What Others Say About You is About Them

I don’t care so much what people say about me because it usually is a reflection of who they are. For example, if people wish I would sound like I used to sound, then it says more about them than it does me.” Prince

We take what others say about us so personally. Whether it’s our friends poking fun or someone criticizing us seriously, it’s hard to let it go. We let their comments dictate how we feel or, worse yet – what we can accomplish in life. Most of us are unaware how much we let other’s opinions control how we feel about ourselves. We seek validation from our parents, partners, friends or bosses, but never remember to check in with us to see if there is actually any merit to what has been said. It’s like we automatically give others permission to tread upon our deep sense of self. We abandon what we might know or feel about us and instead supplant it with outside opinion. And it doesn’t feel good. When we allow others opinions about us to creep into our psyche, what choice do we have but feel rejected, dejected and hurt. We pull out the internal baseball and pile on the harm – believing that what we’ve heard must be true, we continue the negative conversation and say things to ourselves that are probably far worse than what anyone else could possibly say to us. Each time we let someone else’s opinion of us spoil our mood we give away our power – letting what others think become more important than our own self-validation. How can we ever be happy if we’re always judging who we are based on what others say about us? Simply put, we can’t. So, what might it feel like to shift your perspective and see that what someone thinks about you might actually be a reflection of who they are? As Prince points out, if someone preferred his old sound to his new sound, that is a reflection of their tastes versus the quality of what he produced. The same goes for anyone trying out a new look or career – everyone else’s discomfort with your changes says more about them than it ever can about you. When we free ourselves from finding “truth” in what someone else might say about us, we take back our power of interpretation and ability to self-validate. In short, we become free.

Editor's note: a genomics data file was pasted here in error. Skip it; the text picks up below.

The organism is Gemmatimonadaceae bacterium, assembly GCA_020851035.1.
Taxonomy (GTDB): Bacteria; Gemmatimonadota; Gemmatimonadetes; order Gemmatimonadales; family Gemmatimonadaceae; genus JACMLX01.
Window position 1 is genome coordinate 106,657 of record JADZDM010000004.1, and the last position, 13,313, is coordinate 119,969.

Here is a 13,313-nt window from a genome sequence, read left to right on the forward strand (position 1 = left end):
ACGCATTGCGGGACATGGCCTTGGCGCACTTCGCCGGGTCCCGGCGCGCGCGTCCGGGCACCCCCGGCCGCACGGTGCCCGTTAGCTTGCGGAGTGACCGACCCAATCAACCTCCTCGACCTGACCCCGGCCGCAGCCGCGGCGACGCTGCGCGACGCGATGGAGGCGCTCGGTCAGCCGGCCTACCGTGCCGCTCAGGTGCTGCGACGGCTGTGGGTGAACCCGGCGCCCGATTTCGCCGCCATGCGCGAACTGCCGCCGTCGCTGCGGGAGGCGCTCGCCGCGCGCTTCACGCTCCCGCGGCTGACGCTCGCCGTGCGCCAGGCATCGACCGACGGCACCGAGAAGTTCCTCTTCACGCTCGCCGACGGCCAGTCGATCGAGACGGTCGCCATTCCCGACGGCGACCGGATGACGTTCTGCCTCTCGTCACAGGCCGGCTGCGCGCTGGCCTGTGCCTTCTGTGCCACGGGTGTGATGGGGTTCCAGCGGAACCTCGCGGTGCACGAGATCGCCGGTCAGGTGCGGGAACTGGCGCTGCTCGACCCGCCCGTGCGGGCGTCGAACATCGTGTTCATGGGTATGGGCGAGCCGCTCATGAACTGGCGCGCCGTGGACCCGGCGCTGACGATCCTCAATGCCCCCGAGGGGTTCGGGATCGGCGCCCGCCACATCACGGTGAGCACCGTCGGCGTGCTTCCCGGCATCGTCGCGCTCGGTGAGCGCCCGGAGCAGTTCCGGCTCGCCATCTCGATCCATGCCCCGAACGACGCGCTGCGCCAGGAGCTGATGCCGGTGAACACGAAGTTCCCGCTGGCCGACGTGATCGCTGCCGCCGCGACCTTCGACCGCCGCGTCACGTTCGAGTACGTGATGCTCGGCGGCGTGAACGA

Weekly Path to Peace: Let go of other’s opinions of you.

  • Notice how much and where you seek validation from others. Do you get upset when someone says something negative or criticizes you? Do you still seek out approval from a parent or spouse, even though you know it shouldn’t matter? Keep track of the ways you make other people’s opinions of you matter.
  • The next time you find yourself defensive in response to someone else’s comment or opinion of you, try and reframe your thoughts. Instead of buying into their statements or feeling hurt, ask yourself how their statements might be a reflection of their tastes or opinions. You can also look to see how might their opinions be a reaction to how they feel about themselves. Reframe your perspective.

As you begin this week, rate your level of happiness, self-esteem and self-confidence on a scale of 1-10, with 1 being not satisfied and 10 being very satisfied. Notice where you are Sunday evening after you do this week’s peace practice to see if there is a change.